We begin…


4 Large Peppers – one of each color if possible.

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Slice off the tops as in the photo and chop the pepper meat from these tops and reserve for the stuffing

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Remove the seeds and fibrous veins from inside the peppers and discard them.

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Set peppers aside.


2 Tbsp Olive Oil

2 cloves garlic chopped finely

1 medium onion chopped

Chopped reserved pepper

2 links sausage meat removed from casings and broken into bits (OPTIONAL FOR A DELICIOUS VEGETARIAN VERSION)

Dash Red Pepper flakes (optional)

1/3 c. chopped parsley – Italian flat leaf preferable

Saute garlic, onion, meat from pepper tops about 4 minutes – med. Heat in fry pan. Add the sausage meat at this point to brown if you are using meat and red pepper flakes. Add the chopped parsley and remove from heat. See the beautiful colors in the photos – looks like confetti!

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2 c. fresh bread crumbs – Italian bread is great for this

1 1/2 c. cooked rice

3 generous tbsp grated Parmigiano-Reggiano cheese

1/4 c. capers rinsed and drained ( I like the tiny capers for this)

1 1/4 tsp Kosher Salt

Freshly ground black pepper to taste

2 eggs

Put crumbs and rice in large bowl. Add the vegetables and sausage from the fry pan to the bowl. Mix together. Add the Parmigiano-Reggiano, capers, salt, pepper and eggs. Mix all together. If a little dry you can add a few drops of olive oil.

Stuff the peppers. If your peppers are smaller and there is left over stuffing, you can put it around the peppers with the sauce. The stuffing soaked in the luscious sauce just rocks!


1 clove garlic finely chopped

2 Tbsp olive oil

1 28 oz. can peeled Italian tomatoes – crush them with clean hands or put in blender and give 1 quick blend)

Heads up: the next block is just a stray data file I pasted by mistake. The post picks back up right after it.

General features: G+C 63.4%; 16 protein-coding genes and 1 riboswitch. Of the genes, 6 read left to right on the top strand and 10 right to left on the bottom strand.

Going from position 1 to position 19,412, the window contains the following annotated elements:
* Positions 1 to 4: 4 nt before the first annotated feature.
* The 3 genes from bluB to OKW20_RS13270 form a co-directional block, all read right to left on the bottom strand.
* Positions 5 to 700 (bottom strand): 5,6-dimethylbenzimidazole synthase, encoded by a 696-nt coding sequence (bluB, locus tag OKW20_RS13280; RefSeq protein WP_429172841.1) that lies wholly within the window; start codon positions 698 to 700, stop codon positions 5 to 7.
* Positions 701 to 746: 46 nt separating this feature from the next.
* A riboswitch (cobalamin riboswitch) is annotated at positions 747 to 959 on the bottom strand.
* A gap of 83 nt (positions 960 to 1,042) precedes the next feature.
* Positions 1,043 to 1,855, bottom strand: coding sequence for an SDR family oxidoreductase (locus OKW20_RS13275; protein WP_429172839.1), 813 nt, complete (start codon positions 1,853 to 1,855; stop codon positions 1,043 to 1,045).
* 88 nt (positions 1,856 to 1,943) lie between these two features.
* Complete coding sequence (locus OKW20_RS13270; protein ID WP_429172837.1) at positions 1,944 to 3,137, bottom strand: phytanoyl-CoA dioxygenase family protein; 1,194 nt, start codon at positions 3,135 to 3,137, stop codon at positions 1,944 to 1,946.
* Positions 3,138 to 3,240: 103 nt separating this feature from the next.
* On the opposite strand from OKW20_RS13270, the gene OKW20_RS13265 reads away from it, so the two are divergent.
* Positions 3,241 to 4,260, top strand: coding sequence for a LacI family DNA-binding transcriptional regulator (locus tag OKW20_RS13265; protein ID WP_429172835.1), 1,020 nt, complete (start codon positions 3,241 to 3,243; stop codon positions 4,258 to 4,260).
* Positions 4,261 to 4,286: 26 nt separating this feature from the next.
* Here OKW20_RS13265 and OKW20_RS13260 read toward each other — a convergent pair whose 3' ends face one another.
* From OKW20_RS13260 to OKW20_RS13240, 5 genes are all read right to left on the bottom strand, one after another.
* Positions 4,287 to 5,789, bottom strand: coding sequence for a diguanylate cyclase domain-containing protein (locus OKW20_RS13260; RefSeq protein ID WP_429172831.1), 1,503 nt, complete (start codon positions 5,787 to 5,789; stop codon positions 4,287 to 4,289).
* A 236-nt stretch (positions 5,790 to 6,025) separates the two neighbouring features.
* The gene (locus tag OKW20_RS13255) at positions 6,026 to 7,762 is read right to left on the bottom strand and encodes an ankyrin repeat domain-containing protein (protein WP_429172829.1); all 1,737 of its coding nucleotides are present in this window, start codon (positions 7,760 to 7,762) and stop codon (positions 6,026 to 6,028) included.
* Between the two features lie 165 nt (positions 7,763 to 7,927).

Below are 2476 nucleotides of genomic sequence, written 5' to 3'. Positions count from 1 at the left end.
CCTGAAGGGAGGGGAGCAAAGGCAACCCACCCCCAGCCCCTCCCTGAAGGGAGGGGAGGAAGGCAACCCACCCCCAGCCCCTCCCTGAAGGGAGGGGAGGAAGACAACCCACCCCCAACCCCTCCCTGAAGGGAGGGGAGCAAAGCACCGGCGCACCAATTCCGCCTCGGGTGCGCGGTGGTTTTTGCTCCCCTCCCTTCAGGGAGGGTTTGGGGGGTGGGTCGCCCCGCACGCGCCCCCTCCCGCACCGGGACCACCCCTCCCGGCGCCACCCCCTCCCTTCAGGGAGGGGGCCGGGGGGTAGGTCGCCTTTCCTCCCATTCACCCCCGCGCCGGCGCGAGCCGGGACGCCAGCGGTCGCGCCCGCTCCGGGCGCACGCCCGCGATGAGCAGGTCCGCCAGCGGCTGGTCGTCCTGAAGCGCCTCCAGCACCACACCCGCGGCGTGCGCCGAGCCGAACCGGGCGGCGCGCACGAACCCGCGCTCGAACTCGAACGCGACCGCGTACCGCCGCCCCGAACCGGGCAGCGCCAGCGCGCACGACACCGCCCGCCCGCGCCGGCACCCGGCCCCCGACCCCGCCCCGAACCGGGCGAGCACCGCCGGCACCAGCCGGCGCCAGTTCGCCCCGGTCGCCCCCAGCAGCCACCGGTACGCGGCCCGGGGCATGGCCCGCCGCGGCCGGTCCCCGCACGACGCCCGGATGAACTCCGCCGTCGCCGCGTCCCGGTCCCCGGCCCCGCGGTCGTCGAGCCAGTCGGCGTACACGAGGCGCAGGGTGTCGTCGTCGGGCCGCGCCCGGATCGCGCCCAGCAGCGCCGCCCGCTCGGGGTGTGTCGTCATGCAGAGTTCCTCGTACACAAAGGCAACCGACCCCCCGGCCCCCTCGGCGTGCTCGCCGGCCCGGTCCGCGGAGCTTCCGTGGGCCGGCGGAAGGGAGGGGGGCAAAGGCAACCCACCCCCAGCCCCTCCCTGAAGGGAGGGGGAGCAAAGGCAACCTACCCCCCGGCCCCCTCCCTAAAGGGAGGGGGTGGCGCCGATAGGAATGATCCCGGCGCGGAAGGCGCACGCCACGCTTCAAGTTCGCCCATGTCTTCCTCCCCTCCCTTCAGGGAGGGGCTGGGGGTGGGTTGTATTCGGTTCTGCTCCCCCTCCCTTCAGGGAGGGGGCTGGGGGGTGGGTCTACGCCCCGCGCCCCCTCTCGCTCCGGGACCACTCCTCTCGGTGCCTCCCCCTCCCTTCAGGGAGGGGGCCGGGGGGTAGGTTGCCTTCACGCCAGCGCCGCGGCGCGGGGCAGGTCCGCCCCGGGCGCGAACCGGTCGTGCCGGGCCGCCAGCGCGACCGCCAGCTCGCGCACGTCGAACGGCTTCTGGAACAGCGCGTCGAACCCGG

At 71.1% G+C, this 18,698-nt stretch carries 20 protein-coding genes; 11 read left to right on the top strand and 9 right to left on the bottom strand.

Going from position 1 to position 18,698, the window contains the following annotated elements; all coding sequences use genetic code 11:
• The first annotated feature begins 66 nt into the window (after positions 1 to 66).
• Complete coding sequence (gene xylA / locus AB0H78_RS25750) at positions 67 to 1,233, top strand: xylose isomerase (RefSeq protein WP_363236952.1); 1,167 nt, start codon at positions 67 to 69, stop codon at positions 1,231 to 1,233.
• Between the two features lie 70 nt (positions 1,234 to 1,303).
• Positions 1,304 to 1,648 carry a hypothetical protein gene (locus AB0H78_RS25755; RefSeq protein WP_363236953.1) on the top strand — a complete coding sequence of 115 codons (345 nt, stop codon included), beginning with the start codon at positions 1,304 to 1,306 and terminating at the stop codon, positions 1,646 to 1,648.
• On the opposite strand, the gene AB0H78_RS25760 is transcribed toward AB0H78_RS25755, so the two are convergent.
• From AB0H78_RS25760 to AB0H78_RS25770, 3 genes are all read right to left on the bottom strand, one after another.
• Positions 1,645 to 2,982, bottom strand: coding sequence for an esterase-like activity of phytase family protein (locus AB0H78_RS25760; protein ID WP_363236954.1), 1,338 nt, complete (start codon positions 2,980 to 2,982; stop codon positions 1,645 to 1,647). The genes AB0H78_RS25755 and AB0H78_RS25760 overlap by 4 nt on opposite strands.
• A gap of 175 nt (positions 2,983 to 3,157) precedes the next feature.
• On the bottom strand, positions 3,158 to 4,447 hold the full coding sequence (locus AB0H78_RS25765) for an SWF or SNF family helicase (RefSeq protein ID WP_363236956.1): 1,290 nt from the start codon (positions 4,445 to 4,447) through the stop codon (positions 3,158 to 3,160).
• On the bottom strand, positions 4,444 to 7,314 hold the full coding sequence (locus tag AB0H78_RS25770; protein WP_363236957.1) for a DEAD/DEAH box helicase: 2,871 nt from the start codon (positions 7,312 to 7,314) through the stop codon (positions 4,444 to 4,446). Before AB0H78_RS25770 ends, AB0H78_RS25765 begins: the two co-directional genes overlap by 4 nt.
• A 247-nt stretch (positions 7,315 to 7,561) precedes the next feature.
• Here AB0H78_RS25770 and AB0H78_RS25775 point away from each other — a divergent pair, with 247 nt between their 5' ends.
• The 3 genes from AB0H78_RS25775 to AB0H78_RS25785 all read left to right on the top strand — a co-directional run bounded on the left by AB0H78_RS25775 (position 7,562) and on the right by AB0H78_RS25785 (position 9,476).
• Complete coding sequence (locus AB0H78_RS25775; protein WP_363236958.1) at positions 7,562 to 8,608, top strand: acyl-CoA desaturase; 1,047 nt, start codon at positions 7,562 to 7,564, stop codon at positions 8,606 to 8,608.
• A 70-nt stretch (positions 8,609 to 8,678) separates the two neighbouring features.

1/3 c. fresh basil chopped

1/4 c. fresh oregano chopped

1/3 c. parsley – flat leaf Italian preferable

Kosher salt and freshly ground black pepper to taste

Dash red pepper flakes (optional)

Saute garlic in the olive oil for a couple of minutes at med. high (do not burn the garlic!) Add the tomatoes, fresh herbs, salt and pepper, and red pepper flakes. Simmer 30 min.

Ready to go!


Put a little sauce in deep pan or baking dish, Nestle the stuffed peppers in the sauce propping them upright.

Top each pepper with a spoonful of sauce. Then sprinkle each with a generous teaspoon or more if you like of Parmigiano-Reggiano. Finish each with a little chopped parsley.

Pour the remaining sauce around the bottom of the pan – giving the peppers a little wading pool. Check your peppers 1/2 way through – if the sauce is drying, add a little water to it. Do not let it dry out.

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Bake in a 350 oven uncovered for 1 hour. (longer if necessary – if you are using particularly tough peppers) Fork should slide easily just into the pepper skin. Remove from oven and cool slightly and serve whole or halved.


Uh oh! I’m in “gotta have it-ville” for one of these right now. Guess what Linda’s Italian Table is cooking up  for dinner tonight!!




Food Photos By Tommy Hanks Photography

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  1. Jessica Hanks says:

    This is one of my all time favorite dishes. I remember waiting (not so patiently) for the stuffed peppers to be ready. I’m so glad you posted this recipe. I made a vegetarian version with brown rice when I was in college that was quite good but nothing beats the original! Please invite me over the next time you make these!!!

  2. Linda Cavalucci says:

    I’m going to make your stuffed pepper recipe. I’m not sure how to make the fresh Italian bread crumbs. What size should they be? The only ingredient I don’t have is the capers. If I left them out would that be an Italian cardinal sin?

    I always look forward to seeing what recipes are coming. I read everything you write. I love the stories about your parents. I too was born in Binghamton, NY. My family moved to New Jersey when I was nine because my father was transferred with IBM.